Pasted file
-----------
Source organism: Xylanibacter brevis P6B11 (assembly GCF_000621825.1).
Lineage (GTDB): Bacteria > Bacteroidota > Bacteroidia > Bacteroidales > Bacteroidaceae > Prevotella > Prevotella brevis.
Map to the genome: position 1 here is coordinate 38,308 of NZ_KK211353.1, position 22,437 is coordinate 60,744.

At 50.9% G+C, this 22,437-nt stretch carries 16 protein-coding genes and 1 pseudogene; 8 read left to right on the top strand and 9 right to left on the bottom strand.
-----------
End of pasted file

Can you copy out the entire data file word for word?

Source organism: Xylanibacter brevis P6B11 (assembly GCF_000621825.1).
Lineage (GTDB): Bacteria > Bacteroidota > Bacteroidia > Bacteroidales > Bacteroidaceae > Prevotella > Prevotella brevis.
Map to the genome: position 1 here is coordinate 38,308 of NZ_KK211353.1, position 22,437 is coordinate 60,744.

At 50.9% G+C, this 22,437-nt stretch carries 16 protein-coding genes and 1 pseudogene; 8 read left to right on the top strand and 9 right to left on the bottom strand.